ABSTRACT: BACKGROUND: Alteration in olfaction, the sense of smell, can lead to a surprisingly high level of functional disability. Effects can range from mild changes in nutrient intake to a significant decrease in quality of life. Olfactory dysfunction can follow clinical problems such as trauma to the brain and nose. During recent months, in the setting of the current worldwide pandemic of coronavirus disease 2019 (COVID-19), the infection caused by severe acute respiratory syndrome coronavirus 2, it has become clear that olfaction can also be damaged by viruses that enter the body through the nose. METHODS: To learn more about this important clinical problem, we reviewed the current literature about smell sensation and the contextual application of altered olfaction in the setting of COVID-19. Knowledge about this topic, along with other clinical aspects of COVID-19, is expanding quickly. CONCLUSION: Nurses perform assessments, assist with implementing treatment interventions, and provide vital education to patients and their families. These interventions help patients with olfactory dysfunction achieve the best possible functional outcome.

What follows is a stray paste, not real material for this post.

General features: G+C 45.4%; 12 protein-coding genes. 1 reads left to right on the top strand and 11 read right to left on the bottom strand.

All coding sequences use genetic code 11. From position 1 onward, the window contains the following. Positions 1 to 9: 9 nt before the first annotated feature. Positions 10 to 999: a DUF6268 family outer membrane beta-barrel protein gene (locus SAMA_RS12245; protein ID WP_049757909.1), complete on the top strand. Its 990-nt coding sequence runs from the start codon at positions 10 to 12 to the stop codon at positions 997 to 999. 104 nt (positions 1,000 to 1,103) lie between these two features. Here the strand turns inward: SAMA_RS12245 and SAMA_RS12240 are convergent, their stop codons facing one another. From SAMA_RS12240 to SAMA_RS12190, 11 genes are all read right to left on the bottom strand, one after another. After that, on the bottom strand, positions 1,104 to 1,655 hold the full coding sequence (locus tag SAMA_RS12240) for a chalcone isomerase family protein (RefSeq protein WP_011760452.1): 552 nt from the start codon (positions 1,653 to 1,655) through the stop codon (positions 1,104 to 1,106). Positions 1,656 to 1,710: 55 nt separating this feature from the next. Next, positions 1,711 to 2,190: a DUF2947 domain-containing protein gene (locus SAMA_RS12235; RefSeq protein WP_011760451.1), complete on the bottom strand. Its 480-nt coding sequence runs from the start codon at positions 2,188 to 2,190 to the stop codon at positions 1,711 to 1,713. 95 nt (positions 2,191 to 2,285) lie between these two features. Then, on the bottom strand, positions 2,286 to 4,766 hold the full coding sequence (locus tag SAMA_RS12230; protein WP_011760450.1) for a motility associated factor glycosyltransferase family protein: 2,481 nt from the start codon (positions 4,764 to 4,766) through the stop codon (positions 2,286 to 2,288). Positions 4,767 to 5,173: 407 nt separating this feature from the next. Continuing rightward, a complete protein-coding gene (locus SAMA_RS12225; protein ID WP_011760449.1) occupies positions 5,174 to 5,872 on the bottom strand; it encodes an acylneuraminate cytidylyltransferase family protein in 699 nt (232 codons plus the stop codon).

Subject(s)
COVID-19/complications , Nursing Care/methods , Smell/physiology , COVID-19/physiopathology , Humans , Nurse-Patient Relations , Nursing Care/trends , Pandemics/statistics & numerical data , Quality of Life/psychology
20.
J Nurs Adm ; 51(3): 123-125, 2021 Mar 01.
Article in English | MEDLINE | ID: covidwho-1120679

ABSTRACT

The recent pandemic has caused many changes in the professional and personal lives of patients, their families, and the nurses who care for them. Something the pandemic could not change is the profound gratitude that patients, families, and others have for the extraordinary compassionate care that nurses have provided.


Subject(s)
Empathy , Nurse's Role/psychology , Nursing Staff, Hospital/psychology , Pandemics , Adult , Female , Humans , Male , Middle Aged , Nurse-Patient Relations , United States